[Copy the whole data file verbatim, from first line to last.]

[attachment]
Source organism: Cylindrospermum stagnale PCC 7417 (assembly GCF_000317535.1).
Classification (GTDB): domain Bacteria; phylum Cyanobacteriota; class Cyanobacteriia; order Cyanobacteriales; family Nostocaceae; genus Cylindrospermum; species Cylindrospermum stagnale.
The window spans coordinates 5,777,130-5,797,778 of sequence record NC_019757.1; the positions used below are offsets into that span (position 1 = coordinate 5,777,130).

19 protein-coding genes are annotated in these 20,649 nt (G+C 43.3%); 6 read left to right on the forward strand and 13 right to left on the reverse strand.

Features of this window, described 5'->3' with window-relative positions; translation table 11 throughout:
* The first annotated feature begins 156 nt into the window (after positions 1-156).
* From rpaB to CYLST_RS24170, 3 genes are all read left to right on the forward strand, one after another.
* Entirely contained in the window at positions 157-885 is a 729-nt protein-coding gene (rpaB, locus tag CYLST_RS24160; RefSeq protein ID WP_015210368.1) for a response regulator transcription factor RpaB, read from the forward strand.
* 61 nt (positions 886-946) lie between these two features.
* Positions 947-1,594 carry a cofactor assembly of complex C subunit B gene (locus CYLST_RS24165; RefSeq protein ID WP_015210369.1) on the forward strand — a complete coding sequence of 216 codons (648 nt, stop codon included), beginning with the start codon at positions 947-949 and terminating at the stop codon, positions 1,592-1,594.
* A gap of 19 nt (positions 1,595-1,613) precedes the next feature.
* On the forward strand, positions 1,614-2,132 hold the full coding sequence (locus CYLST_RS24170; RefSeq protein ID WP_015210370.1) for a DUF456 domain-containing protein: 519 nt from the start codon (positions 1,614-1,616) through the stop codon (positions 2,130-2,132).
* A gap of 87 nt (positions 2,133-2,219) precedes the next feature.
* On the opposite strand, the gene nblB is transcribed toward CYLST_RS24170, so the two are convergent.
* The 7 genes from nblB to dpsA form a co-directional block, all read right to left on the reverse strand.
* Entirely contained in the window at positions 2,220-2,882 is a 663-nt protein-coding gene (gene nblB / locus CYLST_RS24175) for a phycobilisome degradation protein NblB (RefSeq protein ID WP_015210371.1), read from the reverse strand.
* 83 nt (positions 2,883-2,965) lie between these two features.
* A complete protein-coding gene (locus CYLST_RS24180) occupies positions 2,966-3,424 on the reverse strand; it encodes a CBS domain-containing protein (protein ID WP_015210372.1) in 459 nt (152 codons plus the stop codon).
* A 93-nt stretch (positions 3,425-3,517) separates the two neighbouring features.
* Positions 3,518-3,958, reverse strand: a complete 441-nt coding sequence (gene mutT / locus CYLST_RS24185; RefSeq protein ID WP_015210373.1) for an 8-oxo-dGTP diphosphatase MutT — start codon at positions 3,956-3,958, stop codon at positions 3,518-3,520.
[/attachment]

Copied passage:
Source organism: Cylindrospermum stagnale PCC 7417 (assembly GCF_000317535.1).
Classification (GTDB): domain Bacteria; phylum Cyanobacteriota; class Cyanobacteriia; order Cyanobacteriales; family Nostocaceae; genus Cylindrospermum; species Cylindrospermum stagnale.
The window spans coordinates 5,777,130-5,797,778 of sequence record NC_019757.1; the positions used below are offsets into that span (position 1 = coordinate 5,777,130).

19 protein-coding genes are annotated in these 20,649 nt (G+C 43.3%); 6 read left to right on the forward strand and 13 right to left on the reverse strand.

Features of this window, described 5'->3' with window-relative positions; translation table 11 throughout:
* The first annotated feature begins 156 nt into the window (after positions 1-156).
* From rpaB to CYLST_RS24170, 3 genes are all read left to right on the forward strand, one after another.
* Entirely contained in the window at positions 157-885 is a 729-nt protein-coding gene (rpaB, locus tag CYLST_RS24160; RefSeq protein ID WP_015210368.1) for a response regulator transcription factor RpaB, read from the forward strand.
* 61 nt (positions 886-946) lie between these two features.
* Positions 947-1,594 carry a cofactor assembly of complex C subunit B gene (locus CYLST_RS24165; RefSeq protein ID WP_015210369.1) on the forward strand — a complete coding sequence of 216 codons (648 nt, stop codon included), beginning with the start codon at positions 947-949 and terminating at the stop codon, positions 1,592-1,594.
* A gap of 19 nt (positions 1,595-1,613) precedes the next feature.
* On the forward strand, positions 1,614-2,132 hold the full coding sequence (locus CYLST_RS24170; RefSeq protein ID WP_015210370.1) for a DUF456 domain-containing protein: 519 nt from the start codon (positions 1,614-1,616) through the stop codon (positions 2,130-2,132).
* A gap of 87 nt (positions 2,133-2,219) precedes the next feature.
* On the opposite strand, the gene nblB is transcribed toward CYLST_RS24170, so the two are convergent.
* The 7 genes from nblB to dpsA form a co-directional block, all read right to left on the reverse strand.
* Entirely contained in the window at positions 2,220-2,882 is a 663-nt protein-coding gene (gene nblB / locus CYLST_RS24175) for a phycobilisome degradation protein NblB (RefSeq protein ID WP_015210371.1), read from the reverse strand.
* 83 nt (positions 2,883-2,965) lie between these two features.
* A complete protein-coding gene (locus CYLST_RS24180) occupies positions 2,966-3,424 on the reverse strand; it encodes a CBS domain-containing protein (protein ID WP_015210372.1) in 459 nt (152 codons plus the stop codon).
* A 93-nt stretch (positions 3,425-3,517) separates the two neighbouring features.
* Positions 3,518-3,958, reverse strand: a complete 441-nt coding sequence (gene mutT / locus CYLST_RS24185; RefSeq protein ID WP_015210373.1) for an 8-oxo-dGTP diphosphatase MutT — start codon at positions 3,956-3,958, stop codon at positions 3,518-3,520.